It's worse than thought: the collision of the NASA vehicle with an asteroid scattered its debris for thousands of kilometers. Photo
As a result of the collision of the spacecraft DART (Double Asteroid Redirection Test - translated as Double Asteroid Redirection Test) with the asteroid satellite Dimorphos from the surface of the latter was thrown 37 large boulders scattered to thousands of kilometers.
The debris was discovered by a group of researchers who studied the data from the Hubble telescope. The scientists reported their discovery in an article for The Astrophysical Journal Letters.
The collision of the DART apparatus and 160-meter Dimorphos occurred on September 26, 2022 and was declared successful, because thanks to this asteroidal satellite was able to shift from its initial trajectory. Thus, NASA tested the theory of whether it is possible to throw an asteroid off course if it, for example, threatens the Earth.
Later, however, it turned out that the impact was much stronger, and Dimorphos accelerated its rotation around Didymos not by 7 minutes, as NASA had planned, but by 33 minutes. Read more about it here.
Now, thanks to the Hubble telescope, it has been discovered that the collision with Dimorphos ejected 37 boulders ranging in size from 1 meter to almost 7 meters! They were scattered over an area of about 10,000 kilometers.
At first, the astronauts thought they were debris that had been knocked off the asteroid as a result of the collision, but it turned out to be rocks that had been lying on the surface of Dimorphos.
The team of astronomers in the article notes that by cosmic standards boulders are very small, so they could only see them thanks to the high sensitivity of Hubble.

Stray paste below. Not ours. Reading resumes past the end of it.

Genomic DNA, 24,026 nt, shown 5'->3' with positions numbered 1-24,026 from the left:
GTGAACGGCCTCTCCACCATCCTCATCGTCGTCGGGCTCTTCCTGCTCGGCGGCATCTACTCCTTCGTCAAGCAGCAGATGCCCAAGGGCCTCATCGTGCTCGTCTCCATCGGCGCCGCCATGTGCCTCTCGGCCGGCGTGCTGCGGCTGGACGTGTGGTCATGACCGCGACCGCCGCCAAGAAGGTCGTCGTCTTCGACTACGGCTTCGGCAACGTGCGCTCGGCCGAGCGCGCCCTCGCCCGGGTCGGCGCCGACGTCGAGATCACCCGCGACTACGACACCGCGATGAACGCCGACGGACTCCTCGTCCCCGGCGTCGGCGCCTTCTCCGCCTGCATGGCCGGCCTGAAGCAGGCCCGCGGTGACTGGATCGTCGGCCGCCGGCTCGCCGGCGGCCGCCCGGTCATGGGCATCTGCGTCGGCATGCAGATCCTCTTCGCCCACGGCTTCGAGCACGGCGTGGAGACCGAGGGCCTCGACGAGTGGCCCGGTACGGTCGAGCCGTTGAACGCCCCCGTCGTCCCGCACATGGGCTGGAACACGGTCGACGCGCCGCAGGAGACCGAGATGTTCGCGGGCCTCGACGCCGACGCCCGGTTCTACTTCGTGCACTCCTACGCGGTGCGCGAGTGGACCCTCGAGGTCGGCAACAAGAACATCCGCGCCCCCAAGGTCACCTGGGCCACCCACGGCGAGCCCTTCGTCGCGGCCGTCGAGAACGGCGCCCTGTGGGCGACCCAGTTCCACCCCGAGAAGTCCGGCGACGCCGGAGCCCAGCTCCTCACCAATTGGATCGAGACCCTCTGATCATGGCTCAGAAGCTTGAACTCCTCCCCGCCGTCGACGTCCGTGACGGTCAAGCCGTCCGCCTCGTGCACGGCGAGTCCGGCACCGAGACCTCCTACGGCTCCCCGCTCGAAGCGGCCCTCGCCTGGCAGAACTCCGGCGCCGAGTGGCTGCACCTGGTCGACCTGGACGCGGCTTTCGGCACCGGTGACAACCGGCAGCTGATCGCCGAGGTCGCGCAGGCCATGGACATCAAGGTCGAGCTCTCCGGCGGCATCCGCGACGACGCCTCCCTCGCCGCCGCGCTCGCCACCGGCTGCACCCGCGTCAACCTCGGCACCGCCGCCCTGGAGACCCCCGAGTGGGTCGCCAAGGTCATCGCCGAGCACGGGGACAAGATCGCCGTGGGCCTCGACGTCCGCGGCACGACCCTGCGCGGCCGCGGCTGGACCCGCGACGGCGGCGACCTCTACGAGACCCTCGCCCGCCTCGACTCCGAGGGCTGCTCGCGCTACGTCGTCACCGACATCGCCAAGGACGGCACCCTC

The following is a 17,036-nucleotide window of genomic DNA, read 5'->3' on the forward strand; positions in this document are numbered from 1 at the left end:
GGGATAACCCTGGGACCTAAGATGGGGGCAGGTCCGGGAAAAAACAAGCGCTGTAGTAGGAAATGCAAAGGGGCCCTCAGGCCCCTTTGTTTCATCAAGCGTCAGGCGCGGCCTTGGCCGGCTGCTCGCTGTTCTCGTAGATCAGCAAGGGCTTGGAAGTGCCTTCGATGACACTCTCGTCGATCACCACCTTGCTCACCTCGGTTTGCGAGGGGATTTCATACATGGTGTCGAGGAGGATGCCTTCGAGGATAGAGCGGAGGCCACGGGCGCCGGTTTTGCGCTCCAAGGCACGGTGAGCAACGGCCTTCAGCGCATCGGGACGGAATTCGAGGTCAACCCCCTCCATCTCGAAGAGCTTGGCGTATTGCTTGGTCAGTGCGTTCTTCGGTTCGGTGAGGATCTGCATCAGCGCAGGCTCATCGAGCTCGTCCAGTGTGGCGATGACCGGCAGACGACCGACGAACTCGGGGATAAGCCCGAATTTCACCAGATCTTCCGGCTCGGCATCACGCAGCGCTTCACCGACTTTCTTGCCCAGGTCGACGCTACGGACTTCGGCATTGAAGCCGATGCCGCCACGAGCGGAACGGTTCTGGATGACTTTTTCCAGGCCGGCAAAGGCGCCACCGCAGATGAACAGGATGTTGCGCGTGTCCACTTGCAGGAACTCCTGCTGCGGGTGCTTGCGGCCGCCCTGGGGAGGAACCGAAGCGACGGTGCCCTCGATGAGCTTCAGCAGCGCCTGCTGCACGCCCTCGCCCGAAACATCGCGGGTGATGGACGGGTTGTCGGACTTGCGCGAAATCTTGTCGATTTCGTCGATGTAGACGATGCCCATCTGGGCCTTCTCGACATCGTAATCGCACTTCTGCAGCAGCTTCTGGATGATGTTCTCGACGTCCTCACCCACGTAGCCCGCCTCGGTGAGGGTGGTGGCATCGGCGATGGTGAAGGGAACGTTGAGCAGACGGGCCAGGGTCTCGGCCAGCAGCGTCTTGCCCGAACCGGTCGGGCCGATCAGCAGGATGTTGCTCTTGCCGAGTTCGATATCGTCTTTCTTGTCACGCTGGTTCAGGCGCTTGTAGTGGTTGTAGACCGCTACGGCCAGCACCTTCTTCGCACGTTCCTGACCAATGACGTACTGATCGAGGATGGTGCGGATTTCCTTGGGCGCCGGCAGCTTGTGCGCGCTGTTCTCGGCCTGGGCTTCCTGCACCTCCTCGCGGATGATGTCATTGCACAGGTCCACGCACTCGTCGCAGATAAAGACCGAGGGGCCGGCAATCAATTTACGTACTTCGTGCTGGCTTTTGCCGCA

Images of the boulders surrounding Dimorphos were taken on December 19, 2022.
A few moments before the collision, the DRACO DART camera sent an image of Dimorphos, which shows a surface covered with boulders of various shapes and sizes. Astronomers are not yet sure exactly how the boulders were "lifted" from the asteroid's surface.
It is speculated that they could have been part of the large ejection plume observed by Hubble and other observatories after the collision. Alternatively, scientists speculate that the seismic wave from the impact may have shaken the asteroid and ejected the debris.
"The number, size, and shapes of boulders photographed with Hubble are consistent with them being objects dislodged from about 2% of (Dimorphos') surface due to the DART impact," the team wrote in their paper.
The scientists also said that the boulders are moving away from the asteroid at a relatively slow speed of 0.8 kilometers per hour.
"This is an impressive observation - much better than I expected. We see a cloud of boulders carrying mass and energy from entire collisions. The number, size and shapes of the boulders are consistent with them being knocked off the surface of Dimorphos by the collision," said David Jewett, a planetologist at the University of California, Los Angeles.
DART weighed 610 kilograms and crashed into Dimorphos at about 22,530 km/h. The collision reduced the asteroid's orbital velocity and decreased its orbital radius.
DART dug a crater on the surface of Dimorphos, ejecting more than 990 tons of debris into space. The collision also changed the trajectory of the parent asteroid, Didymos. Thanks to the new data, astronomers are almost certain that Dimorphos is a debris asteroid. These are asteroids made up of assembled fragments of broken monolithic asteroids and are much more common in the solar system than previously thought.
Earlier OBOZREVATEL told about the fact that asteroid collisions with the Earth can be much more catastrophic than scientists believed.